“When can I be just ‘British’?”

A survey undertaken in recent weeks to report the impact of Covid-19 on “the BAME [Black, Asian and Minority Ethnic] community” of Hastings and St Leonards includes among its principal findings that people labelled with this description do not see themselves as a single homogeneous group. Indeed the term BAME itself is reported as “creat[ing] a barrier to effective engagement”.

The survey was commissioned by Sussex NHS and has been carried out within the town by Hastings Voluntary Action (HVA), established promoters and co-ordinators of voluntary action by both individuals and community groups. The aim was explained to be part of an NHS “strategy to ensure that our most vulnerable communities are protected and looked after during the current pandemic”. However, HVA report some marked resistance to the BAME categorisation, “based on the unjustified need for there to be a category to define non-whites as a single homogenous group”. One interviewee is quoted: “When can I be just ‘British’”?

As HVA candidly admit, their research into Covid impacts has been limited not only by a short timescale for reporting back and by “operational restrictions” resulting from government guidelines for social distancing etc  but, more fundamentally, by the very low incidence of known infection in Hastings and St Leonards.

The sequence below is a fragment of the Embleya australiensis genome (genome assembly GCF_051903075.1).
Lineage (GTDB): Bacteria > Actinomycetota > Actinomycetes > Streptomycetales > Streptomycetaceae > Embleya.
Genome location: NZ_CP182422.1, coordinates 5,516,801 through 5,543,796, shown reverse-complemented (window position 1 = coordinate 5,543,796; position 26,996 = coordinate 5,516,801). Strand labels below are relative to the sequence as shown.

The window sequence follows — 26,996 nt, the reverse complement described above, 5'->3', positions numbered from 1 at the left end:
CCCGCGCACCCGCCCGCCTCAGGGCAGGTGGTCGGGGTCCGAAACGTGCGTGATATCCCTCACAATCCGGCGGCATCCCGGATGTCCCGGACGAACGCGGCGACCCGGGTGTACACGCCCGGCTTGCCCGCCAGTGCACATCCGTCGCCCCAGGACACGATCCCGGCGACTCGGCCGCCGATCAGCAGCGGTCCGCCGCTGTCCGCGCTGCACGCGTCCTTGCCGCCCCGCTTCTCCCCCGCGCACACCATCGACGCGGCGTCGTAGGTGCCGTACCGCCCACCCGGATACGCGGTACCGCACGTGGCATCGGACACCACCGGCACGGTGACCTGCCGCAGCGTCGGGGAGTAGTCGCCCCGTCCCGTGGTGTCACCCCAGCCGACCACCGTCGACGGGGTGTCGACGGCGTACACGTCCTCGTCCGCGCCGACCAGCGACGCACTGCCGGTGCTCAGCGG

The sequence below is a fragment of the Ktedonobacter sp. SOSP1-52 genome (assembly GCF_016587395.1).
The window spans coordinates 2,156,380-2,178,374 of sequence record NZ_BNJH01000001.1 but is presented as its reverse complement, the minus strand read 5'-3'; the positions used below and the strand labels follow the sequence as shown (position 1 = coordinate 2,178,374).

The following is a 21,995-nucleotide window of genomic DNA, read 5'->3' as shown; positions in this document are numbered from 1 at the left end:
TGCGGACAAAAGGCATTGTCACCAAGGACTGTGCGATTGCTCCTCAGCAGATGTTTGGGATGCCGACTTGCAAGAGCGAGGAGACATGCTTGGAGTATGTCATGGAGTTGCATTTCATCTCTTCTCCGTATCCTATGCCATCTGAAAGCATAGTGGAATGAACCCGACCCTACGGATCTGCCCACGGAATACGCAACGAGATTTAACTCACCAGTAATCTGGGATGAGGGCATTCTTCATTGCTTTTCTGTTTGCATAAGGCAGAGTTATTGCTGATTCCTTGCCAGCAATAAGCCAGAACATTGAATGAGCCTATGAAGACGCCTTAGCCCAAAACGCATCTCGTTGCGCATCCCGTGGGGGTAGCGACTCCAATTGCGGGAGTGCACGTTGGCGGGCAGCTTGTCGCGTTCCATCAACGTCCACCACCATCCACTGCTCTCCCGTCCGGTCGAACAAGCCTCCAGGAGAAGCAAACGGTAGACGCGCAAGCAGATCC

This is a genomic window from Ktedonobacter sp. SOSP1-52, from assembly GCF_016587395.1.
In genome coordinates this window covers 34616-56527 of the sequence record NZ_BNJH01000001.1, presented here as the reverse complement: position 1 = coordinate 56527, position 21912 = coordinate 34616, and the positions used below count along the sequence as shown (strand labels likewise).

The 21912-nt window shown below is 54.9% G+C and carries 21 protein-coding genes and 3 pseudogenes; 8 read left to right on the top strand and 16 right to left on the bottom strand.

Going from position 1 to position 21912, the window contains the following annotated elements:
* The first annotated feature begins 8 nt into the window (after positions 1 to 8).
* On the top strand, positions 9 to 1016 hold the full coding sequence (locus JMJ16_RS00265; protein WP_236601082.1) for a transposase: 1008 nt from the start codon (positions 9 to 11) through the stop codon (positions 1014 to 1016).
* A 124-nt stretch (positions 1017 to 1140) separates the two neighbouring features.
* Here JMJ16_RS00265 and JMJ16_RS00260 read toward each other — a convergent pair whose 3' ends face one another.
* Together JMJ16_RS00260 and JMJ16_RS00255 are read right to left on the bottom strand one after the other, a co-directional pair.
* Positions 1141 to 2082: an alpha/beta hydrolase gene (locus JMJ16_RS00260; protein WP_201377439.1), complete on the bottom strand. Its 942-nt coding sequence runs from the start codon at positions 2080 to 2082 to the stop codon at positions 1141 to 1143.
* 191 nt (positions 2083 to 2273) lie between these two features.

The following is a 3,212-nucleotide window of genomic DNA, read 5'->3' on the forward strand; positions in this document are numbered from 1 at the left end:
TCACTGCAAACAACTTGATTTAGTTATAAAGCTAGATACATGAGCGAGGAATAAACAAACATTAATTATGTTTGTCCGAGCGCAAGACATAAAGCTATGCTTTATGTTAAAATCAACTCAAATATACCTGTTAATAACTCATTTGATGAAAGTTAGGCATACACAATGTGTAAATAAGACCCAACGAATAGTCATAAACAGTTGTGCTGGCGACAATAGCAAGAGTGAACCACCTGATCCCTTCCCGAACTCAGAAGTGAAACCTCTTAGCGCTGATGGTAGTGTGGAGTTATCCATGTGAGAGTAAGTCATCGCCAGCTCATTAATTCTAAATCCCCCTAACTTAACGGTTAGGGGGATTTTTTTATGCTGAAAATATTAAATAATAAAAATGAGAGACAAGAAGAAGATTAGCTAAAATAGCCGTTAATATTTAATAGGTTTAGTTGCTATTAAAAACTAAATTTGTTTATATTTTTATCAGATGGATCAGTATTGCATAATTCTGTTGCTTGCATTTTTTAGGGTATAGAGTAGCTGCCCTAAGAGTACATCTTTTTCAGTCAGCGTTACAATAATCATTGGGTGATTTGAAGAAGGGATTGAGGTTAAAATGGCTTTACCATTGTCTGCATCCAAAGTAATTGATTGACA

Research has been limited by the very low incidence of known infection in Hastings and St Leonards

Given these limitations, it is not clear how one stated finding – that risk of infection from Covid-19 within BAME communities increases/decreases in line with socioeconomic factors, i.e. poverty, unemployment, education and immigration status, more so than with ethnicity – has been measured. The motivation of Sussex NHS in commissioning the survey was surely a theory advanced nationally – whether or not reliably evidenced – that BAME ethnicity increases Covid susceptibility.

No lasting change

However, another survey finding – that “effective engagement was hampered due to previous BAME engagement strategies and/or targeted health awareness-raising activities that did not bring about lasting change or ended without proper feedback or community consultation” – may be harder to shrug off. 

Among the summary recommendations in HVA’s report is that the NHS should:
• critically assess previous reviews, assessments and reports on BAME access to NHS services and effectively report back to the community on results
• support and train all frontline NHS staff to ensure fairer and better access for BAME patients
• strengthen relationships at a grassroots community level.

HVA’s Project Co-ordinator Marc Turczanski points out that surveys have also been carried out on behalf of Sussex NHS by other local providers on the same terms in Brighton and Hove and in Crawley, but no findings or recommendations have yet been released from those areas as far as he is aware. However, he believes that the NHS aims in due course to develop a single “strategy” for the whole county.

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